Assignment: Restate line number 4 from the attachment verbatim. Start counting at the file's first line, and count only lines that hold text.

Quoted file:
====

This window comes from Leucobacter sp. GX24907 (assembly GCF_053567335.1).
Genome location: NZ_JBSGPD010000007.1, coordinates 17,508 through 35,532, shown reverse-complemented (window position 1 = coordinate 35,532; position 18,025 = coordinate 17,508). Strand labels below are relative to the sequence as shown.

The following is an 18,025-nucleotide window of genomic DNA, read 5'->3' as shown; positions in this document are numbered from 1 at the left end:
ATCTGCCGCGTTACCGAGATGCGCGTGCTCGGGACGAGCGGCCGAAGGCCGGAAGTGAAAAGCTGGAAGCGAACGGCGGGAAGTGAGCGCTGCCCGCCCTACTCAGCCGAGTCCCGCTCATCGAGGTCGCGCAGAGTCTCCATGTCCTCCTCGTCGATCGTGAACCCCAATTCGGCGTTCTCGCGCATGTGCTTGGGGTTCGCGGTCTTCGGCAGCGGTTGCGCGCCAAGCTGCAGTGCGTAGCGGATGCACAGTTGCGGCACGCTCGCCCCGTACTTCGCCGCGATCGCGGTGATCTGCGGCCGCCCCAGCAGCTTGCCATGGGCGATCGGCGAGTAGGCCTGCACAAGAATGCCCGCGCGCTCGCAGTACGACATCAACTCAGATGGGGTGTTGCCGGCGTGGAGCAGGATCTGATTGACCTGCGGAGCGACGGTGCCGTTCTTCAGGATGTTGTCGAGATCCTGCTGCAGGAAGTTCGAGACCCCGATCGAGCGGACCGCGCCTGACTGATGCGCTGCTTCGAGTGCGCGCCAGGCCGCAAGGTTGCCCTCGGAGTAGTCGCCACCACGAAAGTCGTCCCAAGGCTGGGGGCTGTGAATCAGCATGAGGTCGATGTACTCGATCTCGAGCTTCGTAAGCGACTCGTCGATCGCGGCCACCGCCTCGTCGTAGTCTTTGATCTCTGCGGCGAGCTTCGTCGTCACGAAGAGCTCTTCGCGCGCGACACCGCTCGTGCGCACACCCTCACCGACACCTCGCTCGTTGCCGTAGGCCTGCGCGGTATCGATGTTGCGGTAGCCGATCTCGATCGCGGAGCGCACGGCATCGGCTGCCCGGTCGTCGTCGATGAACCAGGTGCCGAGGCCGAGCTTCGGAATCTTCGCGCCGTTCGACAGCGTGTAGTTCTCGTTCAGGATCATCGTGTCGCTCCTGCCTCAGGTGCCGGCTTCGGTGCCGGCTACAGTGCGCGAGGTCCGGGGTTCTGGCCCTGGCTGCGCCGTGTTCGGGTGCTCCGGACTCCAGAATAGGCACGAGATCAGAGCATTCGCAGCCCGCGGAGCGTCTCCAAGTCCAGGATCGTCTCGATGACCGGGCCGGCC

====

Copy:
ATCTGCCGCGTTACCGAGATGCGCGTGCTCGGGACGAGCGGCCGAAGGCCGGAAGTGAAAAGCTGGAAGCGAACGGCGGGAAGTGAGCGCTGCCCGCCCTACTCAGCCGAGTCCCGCTCATCGAGGTCGCGCAGAGTCTCCATGTCCTCCTCGTCGATCGTGAACCCCAATTCGGCGTTCTCGCGCATGTGCTTGGGGTTCGCGGTCTTCGGCAGCGGTTGCGCGCCAAGCTGCAGTGCGTAGCGGATGCACAGTTGCGGCACGCTCGCCCCGTACTTCGCCGCGATCGCGGTGATCTGCGGCCGCCCCAGCAGCTTGCCATGGGCGATCGGCGAGTAGGCCTGCACAAGAATGCCCGCGCGCTCGCAGTACGACATCAACTCAGATGGGGTGTTGCCGGCGTGGAGCAGGATCTGATTGACCTGCGGAGCGACGGTGCCGTTCTTCAGGATGTTGTCGAGATCCTGCTGCAGGAAGTTCGAGACCCCGATCGAGCGGACCGCGCCTGACTGATGCGCTGCTTCGAGTGCGCGCCAGGCCGCAAGGTTGCCCTCGGAGTAGTCGCCACCACGAAAGTCGTCCCAAGGCTGGGGGCTGTGAATCAGCATGAGGTCGATGTACTCGATCTCGAGCTTCGTAAGCGACTCGTCGATCGCGGCCACCGCCTCGTCGTAGTCTTTGATCTCTGCGGCGAGCTTCGTCGTCACGAAGAGCTCTTCGCGCGCGACACCGCTCGTGCGCACACCCTCACCGACACCTCGCTCGTTGCCGTAGGCCTGCGCGGTATCGATGTTGCGGTAGCCGATCTCGATCGCGGAGCGCACGGCATCGGCTGCCCGGTCGTCGTCGATGAACCAGGTGCCGAGGCCGAGCTTCGGAATCTTCGCGCCGTTCGACAGCGTGTAGTTCTCGTTCAGGATCATCGTGTCGCTCCTGCCTCAGGTGCCGGCTTCGGTGCCGGCTACAGTGCGCGAGGTCCGGGGTTCTGGCCCTGGCTGCGCCGTGTTCGGGTGCTCCGGACTCCAGAATAGGCACGAGATCAGAGCATTCGCAGCCCGCGGAGCGTCTCCAAGTCCAGGATCGTCTCGATGACCGGGCCGGCC